Burnco’s proposal for a gravel pit at McNab Creek was back on the agenda at the Sunshine Coast Regional District on May 26 after more than a year’s hiatus.
Burnco Rock Products has proposed a sand and gravel pit, processing plant, and barge loading facility about 10 km northeast of Port Mellon to provide material for their concrete plants in Vancouver. Their initial “pre-application” process with the BC Environmental Assessment Office was approved at the end of 2014, and the company has since been conducting environmental studies to support their full application.
An SCRD staff report presented to the Corporate and Administrative Services committee outlined a number of SCRD concerns including potential loss of fisheries habitat, diminished air quality, noise, and potential impact on tourism and recreation.
Area F Director Ian Winn emphasized the noise issue. “I went up to McNab Creek on Monday and it’s a perfect amphitheatre. It would bring a whole new definition of ‘rock concert’,” he said.
Area A Director Frank Mauro concurred. “We have a large gravel pit in the Egmont area and one of the recurring issues there is noise.”
Winn also stressed that public meetings on the application must be held in both Gibsons and West Vancouver to allow for adequate public consultation.
Ruth Simons of the Future of Howe Sound Society says: “McNab valley is a very vulnerable place.” Her group has opposed the Burnco proposal since it first surfaced in 2010. She noted that although McNab Creek lies outside the Area F Official Community Plan, the SCRD has control of zoning for gravel processing.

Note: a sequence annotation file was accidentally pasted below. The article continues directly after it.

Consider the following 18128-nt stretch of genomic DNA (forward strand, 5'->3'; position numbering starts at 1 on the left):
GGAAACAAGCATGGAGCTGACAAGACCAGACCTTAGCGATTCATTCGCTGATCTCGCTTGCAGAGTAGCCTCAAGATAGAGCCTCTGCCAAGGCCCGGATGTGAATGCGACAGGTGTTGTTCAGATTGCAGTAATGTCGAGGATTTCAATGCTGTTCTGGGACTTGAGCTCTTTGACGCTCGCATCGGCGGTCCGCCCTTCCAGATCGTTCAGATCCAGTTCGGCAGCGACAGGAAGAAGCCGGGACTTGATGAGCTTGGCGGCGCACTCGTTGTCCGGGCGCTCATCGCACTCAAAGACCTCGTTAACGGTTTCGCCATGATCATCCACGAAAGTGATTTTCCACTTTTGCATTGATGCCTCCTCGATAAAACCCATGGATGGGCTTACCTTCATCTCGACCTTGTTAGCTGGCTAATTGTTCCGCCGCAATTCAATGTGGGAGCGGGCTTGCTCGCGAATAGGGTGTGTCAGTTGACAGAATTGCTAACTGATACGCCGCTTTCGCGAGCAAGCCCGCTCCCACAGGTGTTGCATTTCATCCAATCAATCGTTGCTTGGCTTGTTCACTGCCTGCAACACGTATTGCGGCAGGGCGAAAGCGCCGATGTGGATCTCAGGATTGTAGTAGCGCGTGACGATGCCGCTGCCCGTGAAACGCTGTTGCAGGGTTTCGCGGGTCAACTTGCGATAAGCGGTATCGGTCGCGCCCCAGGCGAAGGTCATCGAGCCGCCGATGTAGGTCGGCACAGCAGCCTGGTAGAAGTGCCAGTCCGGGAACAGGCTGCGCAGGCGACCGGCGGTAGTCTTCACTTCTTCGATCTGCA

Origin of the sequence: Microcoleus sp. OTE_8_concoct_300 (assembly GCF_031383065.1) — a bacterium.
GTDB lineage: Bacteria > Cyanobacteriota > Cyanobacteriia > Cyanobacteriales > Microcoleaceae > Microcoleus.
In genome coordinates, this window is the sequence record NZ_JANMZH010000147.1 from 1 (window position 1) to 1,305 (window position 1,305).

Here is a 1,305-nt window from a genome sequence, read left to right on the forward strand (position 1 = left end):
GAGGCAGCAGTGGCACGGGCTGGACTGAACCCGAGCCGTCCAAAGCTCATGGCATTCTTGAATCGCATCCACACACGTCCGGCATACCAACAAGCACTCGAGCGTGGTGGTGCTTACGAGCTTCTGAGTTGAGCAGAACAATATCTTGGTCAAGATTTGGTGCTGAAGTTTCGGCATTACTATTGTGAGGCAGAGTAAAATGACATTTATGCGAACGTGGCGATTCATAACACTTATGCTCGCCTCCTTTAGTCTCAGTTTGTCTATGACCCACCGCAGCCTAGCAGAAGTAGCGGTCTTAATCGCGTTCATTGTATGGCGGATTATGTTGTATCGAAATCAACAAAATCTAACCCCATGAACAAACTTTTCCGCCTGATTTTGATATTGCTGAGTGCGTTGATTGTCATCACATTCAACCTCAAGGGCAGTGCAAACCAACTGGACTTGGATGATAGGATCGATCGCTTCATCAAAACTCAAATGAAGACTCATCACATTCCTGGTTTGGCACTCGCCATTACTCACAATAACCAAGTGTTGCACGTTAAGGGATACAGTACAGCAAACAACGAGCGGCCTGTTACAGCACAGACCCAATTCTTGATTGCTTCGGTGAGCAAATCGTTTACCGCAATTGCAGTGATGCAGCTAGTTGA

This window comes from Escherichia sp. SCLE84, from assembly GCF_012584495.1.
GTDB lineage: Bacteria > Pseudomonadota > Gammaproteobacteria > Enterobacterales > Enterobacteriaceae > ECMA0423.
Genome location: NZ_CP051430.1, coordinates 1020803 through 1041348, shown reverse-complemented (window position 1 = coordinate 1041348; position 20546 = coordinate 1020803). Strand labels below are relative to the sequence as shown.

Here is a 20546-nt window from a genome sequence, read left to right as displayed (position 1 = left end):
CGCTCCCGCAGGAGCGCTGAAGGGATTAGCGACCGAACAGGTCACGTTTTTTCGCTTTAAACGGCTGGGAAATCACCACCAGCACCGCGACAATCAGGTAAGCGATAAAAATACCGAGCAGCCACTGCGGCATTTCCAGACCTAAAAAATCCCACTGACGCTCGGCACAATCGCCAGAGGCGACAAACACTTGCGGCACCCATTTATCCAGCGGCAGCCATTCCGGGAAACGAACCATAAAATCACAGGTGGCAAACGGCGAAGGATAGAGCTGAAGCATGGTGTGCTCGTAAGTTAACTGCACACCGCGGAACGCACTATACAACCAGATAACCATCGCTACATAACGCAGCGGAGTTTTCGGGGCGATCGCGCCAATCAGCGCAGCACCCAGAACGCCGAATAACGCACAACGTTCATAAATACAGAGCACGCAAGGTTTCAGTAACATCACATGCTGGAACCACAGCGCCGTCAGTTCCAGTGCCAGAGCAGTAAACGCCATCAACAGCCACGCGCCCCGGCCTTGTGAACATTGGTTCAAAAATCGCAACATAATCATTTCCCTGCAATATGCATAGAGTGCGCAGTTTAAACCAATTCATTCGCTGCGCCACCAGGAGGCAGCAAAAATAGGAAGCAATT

“Some of this hinges on the SCRD board making their minds up whether this is the right place to have heavy industry,” said Simons.
The Burnco proposal is being reviewed by a working group of the BC Environmental Assessment Office, which includes representatives from the SCRD and the Islands Trust. When the application is considered complete, it will move into a new phase which includes public consultation.
The McNab Creek property was a Canfor log dump until the late 1990’s and has been the subject of several failed industrial proposals. In 1997, a liquid LNG storage facility was proposed and rejected, and then a sand and gravel pit was also turned down. In 2006, Canadian National Investments (CNI) proposed a deep sea container port and gravel pit, but plans were never completed.